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Recent studies have shown that the morphology and chemical composition of fine roots are surprisingly diverse in woody plants. Nevertheless, relatively few studies have attempted to explain the mechanisms behind root trait variation or how those traits are integrated at the entire plant level. For instance, it is expected that root length and tissue nitrogen content should be positively correlated, reflecting a tradeoff between root metabolic activity and surface exposure, as observed in analogous foliar tissues. Moreover, leaf and root traits should be correlated at the entire plant level, guaranteeing a coupling in metabolic activity among organs. Another hypothesis suggests that root morphology evolved from thick and scarcely branched toward thinner and highly branched, reflecting the initial dependency of roots on a symbiotic association with mycorrhizal fungi and subsequent (relative) independence from this association. In this study, we contrasted these two hypotheses by examining the chemical and morphological traits in leaves and fine roots of 34 temperate tree species from three main branches of the flowering plant family tree.

We found a correlation between morphological traits and nitrogen concentration in leaves but not in roots. Unlike leaves, species that were closely related had root traits that were more similar than expected by chance. The oldest angiosperm group (magnoliids) possessed thicker and less branched roots than later, more derived, groups (rosids and asterids). Chemically, lignin levels were higher in rosids than other groups, suggesting that trait combinations vary independently among plant groups. We found only weak correlations between root and leaf morphological traits, but a positive correlation between root and leaf nitrogen levels and other chemical traits. Our study suggests that the evolutionary forces that have shaped root morphology diverge from the tradeoffs commonly observed in leaves aboveground. However, correspondence in nitrogen levels suggests some physiological integration. Overall, our study highlights the fact that root trait patterns do not correspond with the typical patterns described for leaves. Instead, we emphasize the need to incorporate evolutionary history as an important factor explaining root traits in woody plants.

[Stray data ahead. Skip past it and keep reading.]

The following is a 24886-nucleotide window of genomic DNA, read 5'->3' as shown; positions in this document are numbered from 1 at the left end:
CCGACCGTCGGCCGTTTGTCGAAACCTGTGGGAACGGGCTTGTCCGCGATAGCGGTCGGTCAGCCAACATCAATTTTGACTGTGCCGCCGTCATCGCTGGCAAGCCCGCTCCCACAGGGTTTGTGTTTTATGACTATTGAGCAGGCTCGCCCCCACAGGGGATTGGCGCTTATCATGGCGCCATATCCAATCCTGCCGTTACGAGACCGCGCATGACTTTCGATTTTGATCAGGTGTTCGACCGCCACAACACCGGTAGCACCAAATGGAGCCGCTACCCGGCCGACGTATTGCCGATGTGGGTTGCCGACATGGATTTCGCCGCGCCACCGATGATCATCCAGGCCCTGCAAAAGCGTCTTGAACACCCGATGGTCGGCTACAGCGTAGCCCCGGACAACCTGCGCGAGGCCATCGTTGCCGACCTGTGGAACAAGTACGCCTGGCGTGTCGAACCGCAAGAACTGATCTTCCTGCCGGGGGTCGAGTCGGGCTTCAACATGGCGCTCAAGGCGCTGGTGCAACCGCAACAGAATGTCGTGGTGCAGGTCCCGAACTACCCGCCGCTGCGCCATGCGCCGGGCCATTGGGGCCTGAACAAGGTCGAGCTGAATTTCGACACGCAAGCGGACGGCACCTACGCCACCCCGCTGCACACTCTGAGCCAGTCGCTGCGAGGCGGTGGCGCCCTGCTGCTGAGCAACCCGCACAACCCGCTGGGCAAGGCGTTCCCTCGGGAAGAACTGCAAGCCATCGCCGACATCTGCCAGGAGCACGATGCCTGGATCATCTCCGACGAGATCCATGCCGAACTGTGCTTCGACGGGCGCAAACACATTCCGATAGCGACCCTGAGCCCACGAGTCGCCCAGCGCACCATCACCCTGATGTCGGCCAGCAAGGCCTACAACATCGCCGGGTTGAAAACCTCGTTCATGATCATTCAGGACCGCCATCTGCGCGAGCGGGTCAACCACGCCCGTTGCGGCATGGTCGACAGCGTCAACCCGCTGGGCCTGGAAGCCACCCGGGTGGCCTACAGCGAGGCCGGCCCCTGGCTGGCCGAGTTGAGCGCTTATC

Image caption: Representative fine root systems of Halesia tetraptera (Hal tet, asterdi), Acer saccharum (Ace, sac, rosid) and Magnolia virginiana (Mag vir, magnoliid), showing morphological differences among main angiosperm clades. Picture credits to Peter Blackwood (http://www.blackwoodphoto.com/).
This article has been accepted for publication and undergone full peer review but has not been through the copyediting, typesetting, pagination and proofreading process, which may lead to differences between this version and the Version of Record. You can find the As Accepted version here.

 

Do female anole lizards retain the ability to respond to testosterone?

Christian L. Cox, Amanda F. Hanninen, Aaron M. Reedy, and Robert M. Cox Female brown anole lizard, Anolis sagrei. Photo provided by author.